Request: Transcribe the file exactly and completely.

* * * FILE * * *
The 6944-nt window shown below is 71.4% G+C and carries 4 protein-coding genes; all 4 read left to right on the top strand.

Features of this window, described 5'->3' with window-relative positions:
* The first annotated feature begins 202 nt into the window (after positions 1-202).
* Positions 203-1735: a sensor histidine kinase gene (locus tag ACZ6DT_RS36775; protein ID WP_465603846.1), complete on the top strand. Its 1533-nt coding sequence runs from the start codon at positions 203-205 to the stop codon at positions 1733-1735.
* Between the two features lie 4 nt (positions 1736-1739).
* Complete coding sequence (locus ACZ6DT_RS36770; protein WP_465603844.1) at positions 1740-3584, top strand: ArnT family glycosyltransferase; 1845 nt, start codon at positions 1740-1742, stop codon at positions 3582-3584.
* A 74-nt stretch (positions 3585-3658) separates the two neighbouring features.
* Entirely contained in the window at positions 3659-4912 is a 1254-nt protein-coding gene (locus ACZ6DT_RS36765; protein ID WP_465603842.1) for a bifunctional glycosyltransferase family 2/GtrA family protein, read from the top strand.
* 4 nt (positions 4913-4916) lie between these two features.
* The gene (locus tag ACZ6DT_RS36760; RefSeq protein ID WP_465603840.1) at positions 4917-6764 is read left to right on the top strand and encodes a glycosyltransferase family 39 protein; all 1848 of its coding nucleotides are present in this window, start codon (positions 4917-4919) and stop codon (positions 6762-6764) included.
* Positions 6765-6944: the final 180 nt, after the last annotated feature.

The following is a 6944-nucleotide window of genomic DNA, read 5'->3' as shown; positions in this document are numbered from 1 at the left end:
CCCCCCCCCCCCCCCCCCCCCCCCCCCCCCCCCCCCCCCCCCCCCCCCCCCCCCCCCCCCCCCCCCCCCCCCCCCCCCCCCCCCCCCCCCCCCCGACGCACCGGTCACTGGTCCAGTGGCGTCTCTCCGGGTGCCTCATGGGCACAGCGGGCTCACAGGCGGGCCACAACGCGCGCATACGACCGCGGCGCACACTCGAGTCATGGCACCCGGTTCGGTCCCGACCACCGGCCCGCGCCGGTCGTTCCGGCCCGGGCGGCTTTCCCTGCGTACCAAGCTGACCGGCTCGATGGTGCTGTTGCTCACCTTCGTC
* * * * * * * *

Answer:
The 6944-nt window shown below is 71.4% G+C and carries 4 protein-coding genes; all 4 read left to right on the top strand.

Features of this window, described 5'->3' with window-relative positions:
* The first annotated feature begins 202 nt into the window (after positions 1-202).
* Positions 203-1735: a sensor histidine kinase gene (locus tag ACZ6DT_RS36775; protein ID WP_465603846.1), complete on the top strand. Its 1533-nt coding sequence runs from the start codon at positions 203-205 to the stop codon at positions 1733-1735.
* Between the two features lie 4 nt (positions 1736-1739).
* Complete coding sequence (locus ACZ6DT_RS36770; protein WP_465603844.1) at positions 1740-3584, top strand: ArnT family glycosyltransferase; 1845 nt, start codon at positions 1740-1742, stop codon at positions 3582-3584.
* A 74-nt stretch (positions 3585-3658) separates the two neighbouring features.
* Entirely contained in the window at positions 3659-4912 is a 1254-nt protein-coding gene (locus ACZ6DT_RS36765; protein ID WP_465603842.1) for a bifunctional glycosyltransferase family 2/GtrA family protein, read from the top strand.
* 4 nt (positions 4913-4916) lie between these two features.
* The gene (locus tag ACZ6DT_RS36760; RefSeq protein ID WP_465603840.1) at positions 4917-6764 is read left to right on the top strand and encodes a glycosyltransferase family 39 protein; all 1848 of its coding nucleotides are present in this window, start codon (positions 4917-4919) and stop codon (positions 6762-6764) included.
* Positions 6765-6944: the final 180 nt, after the last annotated feature.

The following is a 6944-nucleotide window of genomic DNA, read 5'->3' as shown; positions in this document are numbered from 1 at the left end:
CCCCCCCCCCCCCCCCCCCCCCCCCCCCCCCCCCCCCCCCCCCCCCCCCCCCCCCCCCCCCCCCCCCCCCCCCCCCCCCCCCCCCCCCCCCCCCGACGCACCGGTCACTGGTCCAGTGGCGTCTCTCCGGGTGCCTCATGGGCACAGCGGGCTCACAGGCGGGCCACAACGCGCGCATACGACCGCGGCGCACACTCGAGTCATGGCACCCGGTTCGGTCCCGACCACCGGCCCGCGCCGGTCGTTCCGGCCCGGGCGGCTTTCCCTGCGTACCAAGCTGACCGGCTCGATGGTGCTGTTGCTCACCTTCGTC